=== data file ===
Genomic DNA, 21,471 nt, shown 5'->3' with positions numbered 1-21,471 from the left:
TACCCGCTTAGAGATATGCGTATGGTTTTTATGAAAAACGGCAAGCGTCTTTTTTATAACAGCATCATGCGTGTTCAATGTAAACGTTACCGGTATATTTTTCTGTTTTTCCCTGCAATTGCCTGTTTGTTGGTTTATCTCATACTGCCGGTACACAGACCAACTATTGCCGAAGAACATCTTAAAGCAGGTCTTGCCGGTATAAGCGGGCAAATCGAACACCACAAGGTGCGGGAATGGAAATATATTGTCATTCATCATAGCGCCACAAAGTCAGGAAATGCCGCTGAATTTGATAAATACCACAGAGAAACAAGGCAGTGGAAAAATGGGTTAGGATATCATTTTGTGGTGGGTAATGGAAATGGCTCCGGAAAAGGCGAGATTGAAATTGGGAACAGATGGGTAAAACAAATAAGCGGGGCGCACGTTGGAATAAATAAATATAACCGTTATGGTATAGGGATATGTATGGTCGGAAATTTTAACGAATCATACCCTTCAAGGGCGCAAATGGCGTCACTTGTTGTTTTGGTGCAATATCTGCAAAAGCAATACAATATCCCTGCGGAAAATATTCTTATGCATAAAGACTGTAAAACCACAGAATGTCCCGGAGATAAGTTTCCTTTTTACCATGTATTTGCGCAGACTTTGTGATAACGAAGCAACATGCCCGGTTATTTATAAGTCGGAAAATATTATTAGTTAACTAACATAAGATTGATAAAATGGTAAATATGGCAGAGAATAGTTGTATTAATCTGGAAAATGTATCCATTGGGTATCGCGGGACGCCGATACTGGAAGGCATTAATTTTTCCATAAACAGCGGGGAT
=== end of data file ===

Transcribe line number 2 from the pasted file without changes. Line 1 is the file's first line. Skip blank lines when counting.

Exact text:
TACCCGCTTAGAGATATGCGTATGGTTTTTATGAAAAACGGCAAGCGTCTTTTTTATAACAGCATCATGCGTGTTCAATGTAAACGTTACCGGTATATTTTTCTGTTTTTCCCTGCAATTGCCTGTTTGTTGGTTTATCTCATACTGCCGGTACACAGACCAACTATTGCCGAAGAACATCTTAAAGCAGGTCTTGCCGGTATAAGCGGGCAAATCGAACACCACAAGGTGCGGGAATGGAAATATATTGTCATTCATCATAGCGCCACAAAGTCAGGAAATGCCGCTGAATTTGATAAATACCACAGAGAAACAAGGCAGTGGAAAAATGGGTTAGGATATCATTTTGTGGTGGGTAATGGAAATGGCTCCGGAAAAGGCGAGATTGAAATTGGGAACAGATGGGTAAAACAAATAAGCGGGGCGCACGTTGGAATAAATAAATATAACCGTTATGGTATAGGGATATGTATGGTCGGAAATTTTAACGAATCATACCCTTCAAGGGCGCAAATGGCGTCACTTGTTGTTTTGGTGCAATATCTGCAAAAGCAATACAATATCCCTGCGGAAAATATTCTTATGCATAAAGACTGTAAAACCACAGAATGTCCCGGAGATAAGTTTCCTTTTTACCATGTATTTGCGCAGACTTTGTGATAACGAAGCAACATGCCCGGTTATTTATAAGTCGGAAAATATTATTAGTTAACTAACATAAGATTGATAAAATGGTAAATATGGCAGAGAATAGTTGTATTAATCTGGAAAATGTATCCATTGGGTATCGCGGGACGCCGATACTGGAAGGCATTAATTTTTCCATAAACAGCGGGGAT